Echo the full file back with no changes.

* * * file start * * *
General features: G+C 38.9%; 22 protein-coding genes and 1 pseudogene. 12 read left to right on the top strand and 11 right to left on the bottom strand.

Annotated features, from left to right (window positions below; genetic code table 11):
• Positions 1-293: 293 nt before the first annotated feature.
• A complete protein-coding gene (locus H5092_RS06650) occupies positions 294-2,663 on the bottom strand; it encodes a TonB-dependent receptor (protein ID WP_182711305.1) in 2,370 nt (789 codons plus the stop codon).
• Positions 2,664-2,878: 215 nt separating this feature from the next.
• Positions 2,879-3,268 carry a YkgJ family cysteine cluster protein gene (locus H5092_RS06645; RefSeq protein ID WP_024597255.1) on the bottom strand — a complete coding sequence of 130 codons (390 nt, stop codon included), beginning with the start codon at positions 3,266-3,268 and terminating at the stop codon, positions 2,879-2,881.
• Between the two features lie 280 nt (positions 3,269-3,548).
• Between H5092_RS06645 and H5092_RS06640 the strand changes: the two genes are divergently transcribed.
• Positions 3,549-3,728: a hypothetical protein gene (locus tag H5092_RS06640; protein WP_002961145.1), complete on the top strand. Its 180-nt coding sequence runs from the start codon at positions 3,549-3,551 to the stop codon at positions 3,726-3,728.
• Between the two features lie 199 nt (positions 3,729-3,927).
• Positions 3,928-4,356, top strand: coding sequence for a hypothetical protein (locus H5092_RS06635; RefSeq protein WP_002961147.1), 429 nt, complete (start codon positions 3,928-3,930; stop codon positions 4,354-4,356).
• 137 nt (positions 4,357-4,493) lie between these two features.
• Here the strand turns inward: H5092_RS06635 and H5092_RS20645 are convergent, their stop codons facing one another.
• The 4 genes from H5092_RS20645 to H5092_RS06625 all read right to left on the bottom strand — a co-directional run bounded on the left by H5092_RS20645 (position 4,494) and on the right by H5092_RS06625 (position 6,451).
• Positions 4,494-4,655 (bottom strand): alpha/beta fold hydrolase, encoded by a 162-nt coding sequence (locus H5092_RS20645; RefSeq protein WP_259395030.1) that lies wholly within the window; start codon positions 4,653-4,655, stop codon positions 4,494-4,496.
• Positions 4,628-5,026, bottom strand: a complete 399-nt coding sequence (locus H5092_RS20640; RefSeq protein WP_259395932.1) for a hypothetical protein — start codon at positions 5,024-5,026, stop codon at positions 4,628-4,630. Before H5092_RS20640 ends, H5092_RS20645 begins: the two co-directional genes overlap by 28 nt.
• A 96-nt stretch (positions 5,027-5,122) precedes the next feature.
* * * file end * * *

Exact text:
General features: G+C 38.9%; 22 protein-coding genes and 1 pseudogene. 12 read left to right on the top strand and 11 right to left on the bottom strand.

Annotated features, from left to right (window positions below; genetic code table 11):
• Positions 1-293: 293 nt before the first annotated feature.
• A complete protein-coding gene (locus H5092_RS06650) occupies positions 294-2,663 on the bottom strand; it encodes a TonB-dependent receptor (protein ID WP_182711305.1) in 2,370 nt (789 codons plus the stop codon).
• Positions 2,664-2,878: 215 nt separating this feature from the next.
• Positions 2,879-3,268 carry a YkgJ family cysteine cluster protein gene (locus H5092_RS06645; RefSeq protein ID WP_024597255.1) on the bottom strand — a complete coding sequence of 130 codons (390 nt, stop codon included), beginning with the start codon at positions 3,266-3,268 and terminating at the stop codon, positions 2,879-2,881.
• Between the two features lie 280 nt (positions 3,269-3,548).
• Between H5092_RS06645 and H5092_RS06640 the strand changes: the two genes are divergently transcribed.
• Positions 3,549-3,728: a hypothetical protein gene (locus tag H5092_RS06640; protein WP_002961145.1), complete on the top strand. Its 180-nt coding sequence runs from the start codon at positions 3,549-3,551 to the stop codon at positions 3,726-3,728.
• Between the two features lie 199 nt (positions 3,729-3,927).
• Positions 3,928-4,356, top strand: coding sequence for a hypothetical protein (locus H5092_RS06635; RefSeq protein WP_002961147.1), 429 nt, complete (start codon positions 3,928-3,930; stop codon positions 4,354-4,356).
• 137 nt (positions 4,357-4,493) lie between these two features.
• Here the strand turns inward: H5092_RS06635 and H5092_RS20645 are convergent, their stop codons facing one another.
• The 4 genes from H5092_RS20645 to H5092_RS06625 all read right to left on the bottom strand — a co-directional run bounded on the left by H5092_RS20645 (position 4,494) and on the right by H5092_RS06625 (position 6,451).
• Positions 4,494-4,655 (bottom strand): alpha/beta fold hydrolase, encoded by a 162-nt coding sequence (locus H5092_RS20645; RefSeq protein WP_259395030.1) that lies wholly within the window; start codon positions 4,653-4,655, stop codon positions 4,494-4,496.
• Positions 4,628-5,026, bottom strand: a complete 399-nt coding sequence (locus H5092_RS20640; RefSeq protein WP_259395932.1) for a hypothetical protein — start codon at positions 5,024-5,026, stop codon at positions 4,628-4,630. Before H5092_RS20640 ends, H5092_RS20645 begins: the two co-directional genes overlap by 28 nt.
• A 96-nt stretch (positions 5,027-5,122) precedes the next feature.